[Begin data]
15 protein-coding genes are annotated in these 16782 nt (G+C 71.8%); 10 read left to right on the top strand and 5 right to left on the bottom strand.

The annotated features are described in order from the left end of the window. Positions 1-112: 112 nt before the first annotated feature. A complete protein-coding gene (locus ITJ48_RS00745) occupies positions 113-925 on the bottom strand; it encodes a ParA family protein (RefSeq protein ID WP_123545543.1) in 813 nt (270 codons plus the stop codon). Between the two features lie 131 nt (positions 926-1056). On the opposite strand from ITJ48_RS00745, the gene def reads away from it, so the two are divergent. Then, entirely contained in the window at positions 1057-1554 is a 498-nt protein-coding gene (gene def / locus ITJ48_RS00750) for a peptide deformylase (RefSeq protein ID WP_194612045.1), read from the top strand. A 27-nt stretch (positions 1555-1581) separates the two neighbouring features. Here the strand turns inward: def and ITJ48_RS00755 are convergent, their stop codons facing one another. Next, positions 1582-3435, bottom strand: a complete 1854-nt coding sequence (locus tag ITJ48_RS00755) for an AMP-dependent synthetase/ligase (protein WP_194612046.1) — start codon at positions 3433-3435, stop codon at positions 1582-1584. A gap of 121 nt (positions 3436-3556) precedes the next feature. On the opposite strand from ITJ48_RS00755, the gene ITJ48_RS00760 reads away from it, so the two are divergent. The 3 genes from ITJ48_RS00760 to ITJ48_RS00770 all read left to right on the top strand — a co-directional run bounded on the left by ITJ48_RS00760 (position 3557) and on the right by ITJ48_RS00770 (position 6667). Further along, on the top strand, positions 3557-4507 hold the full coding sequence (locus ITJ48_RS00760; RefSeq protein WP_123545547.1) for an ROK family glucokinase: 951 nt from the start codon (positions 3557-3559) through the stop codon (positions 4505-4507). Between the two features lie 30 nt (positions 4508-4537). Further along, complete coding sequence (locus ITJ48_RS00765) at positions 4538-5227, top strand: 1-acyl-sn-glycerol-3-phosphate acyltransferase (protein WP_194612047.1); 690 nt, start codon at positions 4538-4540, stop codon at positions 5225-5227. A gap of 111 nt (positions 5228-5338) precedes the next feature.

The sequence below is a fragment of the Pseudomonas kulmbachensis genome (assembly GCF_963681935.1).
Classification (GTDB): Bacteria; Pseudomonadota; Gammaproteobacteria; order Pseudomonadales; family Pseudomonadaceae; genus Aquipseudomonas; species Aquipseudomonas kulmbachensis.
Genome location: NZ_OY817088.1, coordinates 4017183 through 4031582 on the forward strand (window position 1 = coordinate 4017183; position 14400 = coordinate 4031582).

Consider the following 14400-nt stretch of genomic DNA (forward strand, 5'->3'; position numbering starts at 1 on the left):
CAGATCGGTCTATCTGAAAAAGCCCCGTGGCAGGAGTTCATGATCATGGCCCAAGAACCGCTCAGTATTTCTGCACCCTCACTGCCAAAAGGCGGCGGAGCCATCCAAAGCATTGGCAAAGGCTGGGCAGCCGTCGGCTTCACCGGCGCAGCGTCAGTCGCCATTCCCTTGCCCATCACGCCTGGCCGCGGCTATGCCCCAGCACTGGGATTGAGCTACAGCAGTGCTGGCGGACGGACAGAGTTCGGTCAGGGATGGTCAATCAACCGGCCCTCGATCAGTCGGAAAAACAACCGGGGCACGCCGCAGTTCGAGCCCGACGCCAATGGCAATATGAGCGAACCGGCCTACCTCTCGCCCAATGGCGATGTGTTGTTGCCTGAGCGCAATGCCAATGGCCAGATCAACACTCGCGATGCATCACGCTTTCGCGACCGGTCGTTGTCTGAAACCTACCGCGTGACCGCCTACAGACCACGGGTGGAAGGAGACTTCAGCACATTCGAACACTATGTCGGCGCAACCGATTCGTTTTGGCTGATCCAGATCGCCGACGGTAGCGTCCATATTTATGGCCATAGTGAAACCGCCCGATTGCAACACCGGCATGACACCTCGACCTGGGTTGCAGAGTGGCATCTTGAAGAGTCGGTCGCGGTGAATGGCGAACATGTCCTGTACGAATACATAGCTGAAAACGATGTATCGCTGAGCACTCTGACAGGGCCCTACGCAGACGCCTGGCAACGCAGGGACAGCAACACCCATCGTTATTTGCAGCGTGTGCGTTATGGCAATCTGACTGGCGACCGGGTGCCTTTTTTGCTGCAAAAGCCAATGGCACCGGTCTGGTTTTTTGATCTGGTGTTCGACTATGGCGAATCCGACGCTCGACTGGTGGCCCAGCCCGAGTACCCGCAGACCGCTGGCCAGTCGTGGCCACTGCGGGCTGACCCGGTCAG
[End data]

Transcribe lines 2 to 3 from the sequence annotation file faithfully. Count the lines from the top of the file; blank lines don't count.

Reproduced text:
The annotated features are described in order from the left end of the window. Positions 1-112: 112 nt before the first annotated feature. A complete protein-coding gene (locus ITJ48_RS00745) occupies positions 113-925 on the bottom strand; it encodes a ParA family protein (RefSeq protein ID WP_123545543.1) in 813 nt (270 codons plus the stop codon). Between the two features lie 131 nt (positions 926-1056). On the opposite strand from ITJ48_RS00745, the gene def reads away from it, so the two are divergent. Then, entirely contained in the window at positions 1057-1554 is a 498-nt protein-coding gene (gene def / locus ITJ48_RS00750) for a peptide deformylase (RefSeq protein ID WP_194612045.1), read from the top strand. A 27-nt stretch (positions 1555-1581) separates the two neighbouring features. Here the strand turns inward: def and ITJ48_RS00755 are convergent, their stop codons facing one another. Next, positions 1582-3435, bottom strand: a complete 1854-nt coding sequence (locus tag ITJ48_RS00755) for an AMP-dependent synthetase/ligase (protein WP_194612046.1) — start codon at positions 3433-3435, stop codon at positions 1582-1584. A gap of 121 nt (positions 3436-3556) precedes the next feature. On the opposite strand from ITJ48_RS00755, the gene ITJ48_RS00760 reads away from it, so the two are divergent. The 3 genes from ITJ48_RS00760 to ITJ48_RS00770 all read left to right on the top strand — a co-directional run bounded on the left by ITJ48_RS00760 (position 3557) and on the right by ITJ48_RS00770 (position 6667). Further along, on the top strand, positions 3557-4507 hold the full coding sequence (locus ITJ48_RS00760; RefSeq protein WP_123545547.1) for an ROK family glucokinase: 951 nt from the start codon (positions 3557-3559) through the stop codon (positions 4505-4507). Between the two features lie 30 nt (positions 4508-4537). Further along, complete coding sequence (locus ITJ48_RS00765) at positions 4538-5227, top strand: 1-acyl-sn-glycerol-3-phosphate acyltransferase (protein WP_194612047.1); 690 nt, start codon at positions 4538-4540, stop codon at positions 5225-5227. A gap of 111 nt (positions 5228-5338) precedes the next feature.

The sequence below is a fragment of the Pseudomonas kulmbachensis genome (assembly GCF_963681935.1).